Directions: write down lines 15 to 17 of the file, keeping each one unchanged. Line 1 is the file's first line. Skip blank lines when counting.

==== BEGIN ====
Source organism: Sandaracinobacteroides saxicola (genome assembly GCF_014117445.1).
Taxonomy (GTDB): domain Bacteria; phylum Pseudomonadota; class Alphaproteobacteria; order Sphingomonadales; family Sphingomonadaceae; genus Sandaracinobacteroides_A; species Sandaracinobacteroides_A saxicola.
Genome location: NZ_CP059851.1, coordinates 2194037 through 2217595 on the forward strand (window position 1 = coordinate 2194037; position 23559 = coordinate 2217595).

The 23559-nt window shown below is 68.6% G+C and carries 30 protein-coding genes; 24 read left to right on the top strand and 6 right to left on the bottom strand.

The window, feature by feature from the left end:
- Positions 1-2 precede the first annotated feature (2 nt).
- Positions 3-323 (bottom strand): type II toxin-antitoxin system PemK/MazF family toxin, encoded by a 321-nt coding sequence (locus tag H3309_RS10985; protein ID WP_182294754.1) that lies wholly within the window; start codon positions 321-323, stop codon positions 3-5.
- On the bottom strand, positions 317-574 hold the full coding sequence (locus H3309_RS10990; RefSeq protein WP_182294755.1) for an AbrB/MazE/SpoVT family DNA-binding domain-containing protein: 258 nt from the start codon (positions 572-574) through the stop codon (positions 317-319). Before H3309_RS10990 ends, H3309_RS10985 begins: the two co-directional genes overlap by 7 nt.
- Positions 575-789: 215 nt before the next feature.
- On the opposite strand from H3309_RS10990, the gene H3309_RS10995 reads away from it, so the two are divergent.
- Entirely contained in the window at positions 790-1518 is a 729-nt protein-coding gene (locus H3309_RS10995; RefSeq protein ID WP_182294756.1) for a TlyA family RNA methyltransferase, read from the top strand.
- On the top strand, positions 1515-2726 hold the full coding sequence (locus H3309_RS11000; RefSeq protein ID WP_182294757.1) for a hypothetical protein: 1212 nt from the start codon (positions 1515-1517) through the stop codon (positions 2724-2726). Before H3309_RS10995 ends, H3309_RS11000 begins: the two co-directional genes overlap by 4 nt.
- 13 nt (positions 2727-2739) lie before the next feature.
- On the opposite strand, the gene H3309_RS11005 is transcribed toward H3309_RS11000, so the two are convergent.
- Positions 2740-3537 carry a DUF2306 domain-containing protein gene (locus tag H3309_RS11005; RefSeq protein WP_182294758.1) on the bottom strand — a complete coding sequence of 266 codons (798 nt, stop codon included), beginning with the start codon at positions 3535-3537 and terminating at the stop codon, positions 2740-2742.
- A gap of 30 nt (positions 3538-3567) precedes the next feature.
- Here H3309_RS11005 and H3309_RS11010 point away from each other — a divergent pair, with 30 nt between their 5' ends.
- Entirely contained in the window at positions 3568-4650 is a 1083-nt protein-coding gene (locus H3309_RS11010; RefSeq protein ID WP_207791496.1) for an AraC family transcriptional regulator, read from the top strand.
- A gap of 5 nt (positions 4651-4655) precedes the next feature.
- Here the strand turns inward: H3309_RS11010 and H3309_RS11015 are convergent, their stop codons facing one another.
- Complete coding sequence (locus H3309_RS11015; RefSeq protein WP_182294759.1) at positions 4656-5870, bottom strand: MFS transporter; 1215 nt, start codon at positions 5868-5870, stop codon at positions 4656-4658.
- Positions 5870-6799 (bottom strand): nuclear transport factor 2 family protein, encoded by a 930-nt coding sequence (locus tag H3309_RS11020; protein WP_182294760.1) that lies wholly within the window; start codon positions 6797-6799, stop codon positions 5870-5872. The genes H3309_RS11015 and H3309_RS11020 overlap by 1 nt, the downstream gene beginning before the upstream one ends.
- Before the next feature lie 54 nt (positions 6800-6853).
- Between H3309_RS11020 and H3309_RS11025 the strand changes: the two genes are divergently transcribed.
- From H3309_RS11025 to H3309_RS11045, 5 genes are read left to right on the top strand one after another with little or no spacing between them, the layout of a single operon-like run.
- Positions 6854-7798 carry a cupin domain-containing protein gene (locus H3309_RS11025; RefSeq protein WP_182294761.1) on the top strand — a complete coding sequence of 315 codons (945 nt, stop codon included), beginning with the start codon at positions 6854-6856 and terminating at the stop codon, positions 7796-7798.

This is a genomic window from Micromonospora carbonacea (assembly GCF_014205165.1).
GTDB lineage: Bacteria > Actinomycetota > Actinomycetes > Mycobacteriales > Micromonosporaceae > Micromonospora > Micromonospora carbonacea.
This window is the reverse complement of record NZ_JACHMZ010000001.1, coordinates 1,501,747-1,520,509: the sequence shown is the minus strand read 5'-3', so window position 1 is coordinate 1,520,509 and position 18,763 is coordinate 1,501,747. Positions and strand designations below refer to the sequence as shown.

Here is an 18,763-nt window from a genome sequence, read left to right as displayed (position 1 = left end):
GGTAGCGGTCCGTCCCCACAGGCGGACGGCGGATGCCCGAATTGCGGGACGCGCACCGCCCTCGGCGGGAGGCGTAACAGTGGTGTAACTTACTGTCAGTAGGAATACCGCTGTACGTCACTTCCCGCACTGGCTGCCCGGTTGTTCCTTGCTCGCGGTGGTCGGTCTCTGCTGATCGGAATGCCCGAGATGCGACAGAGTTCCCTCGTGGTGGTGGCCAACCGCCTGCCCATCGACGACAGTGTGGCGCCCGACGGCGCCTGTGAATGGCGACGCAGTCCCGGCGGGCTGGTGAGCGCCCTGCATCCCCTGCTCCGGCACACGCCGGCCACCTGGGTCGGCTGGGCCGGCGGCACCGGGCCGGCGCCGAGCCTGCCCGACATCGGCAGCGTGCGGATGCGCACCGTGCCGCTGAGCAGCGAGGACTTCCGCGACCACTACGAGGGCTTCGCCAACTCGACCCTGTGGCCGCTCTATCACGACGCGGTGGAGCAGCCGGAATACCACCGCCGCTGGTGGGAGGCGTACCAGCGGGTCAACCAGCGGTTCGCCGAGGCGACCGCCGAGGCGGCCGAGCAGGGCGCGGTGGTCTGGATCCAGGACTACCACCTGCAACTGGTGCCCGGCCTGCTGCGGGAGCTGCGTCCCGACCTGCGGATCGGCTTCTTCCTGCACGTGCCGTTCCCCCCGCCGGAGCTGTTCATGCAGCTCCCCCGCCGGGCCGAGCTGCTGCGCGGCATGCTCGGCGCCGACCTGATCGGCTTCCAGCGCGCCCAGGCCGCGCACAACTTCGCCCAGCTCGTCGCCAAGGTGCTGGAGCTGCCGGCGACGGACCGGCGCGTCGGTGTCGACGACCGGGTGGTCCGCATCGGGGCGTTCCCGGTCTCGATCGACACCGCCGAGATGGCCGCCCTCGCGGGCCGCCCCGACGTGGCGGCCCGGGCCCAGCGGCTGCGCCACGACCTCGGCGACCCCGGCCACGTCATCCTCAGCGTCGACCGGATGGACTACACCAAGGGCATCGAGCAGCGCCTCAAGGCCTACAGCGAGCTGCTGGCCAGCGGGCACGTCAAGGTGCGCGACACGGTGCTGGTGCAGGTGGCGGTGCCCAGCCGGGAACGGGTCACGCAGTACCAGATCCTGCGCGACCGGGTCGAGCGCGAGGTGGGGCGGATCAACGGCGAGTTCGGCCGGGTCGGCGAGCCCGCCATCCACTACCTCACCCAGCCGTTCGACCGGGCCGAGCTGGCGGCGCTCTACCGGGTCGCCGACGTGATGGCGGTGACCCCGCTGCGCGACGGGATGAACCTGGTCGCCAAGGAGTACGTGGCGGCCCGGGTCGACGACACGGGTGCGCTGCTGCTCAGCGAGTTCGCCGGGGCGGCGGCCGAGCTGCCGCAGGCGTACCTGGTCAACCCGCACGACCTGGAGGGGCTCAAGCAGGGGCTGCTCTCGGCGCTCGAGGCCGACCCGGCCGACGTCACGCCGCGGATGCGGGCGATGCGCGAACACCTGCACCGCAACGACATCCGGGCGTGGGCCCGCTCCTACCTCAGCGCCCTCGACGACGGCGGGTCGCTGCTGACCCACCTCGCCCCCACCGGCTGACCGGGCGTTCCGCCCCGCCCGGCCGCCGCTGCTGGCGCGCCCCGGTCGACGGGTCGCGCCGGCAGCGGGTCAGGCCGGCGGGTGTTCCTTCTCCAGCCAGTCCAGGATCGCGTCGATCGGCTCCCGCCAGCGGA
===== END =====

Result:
- Positions 2740-3537 carry a DUF2306 domain-containing protein gene (locus tag H3309_RS11005; RefSeq protein WP_182294758.1) on the bottom strand — a complete coding sequence of 266 codons (798 nt, stop codon included), beginning with the start codon at positions 3535-3537 and terminating at the stop codon, positions 2740-2742.
- A gap of 30 nt (positions 3538-3567) precedes the next feature.
- Here H3309_RS11005 and H3309_RS11010 point away from each other — a divergent pair, with 30 nt between their 5' ends.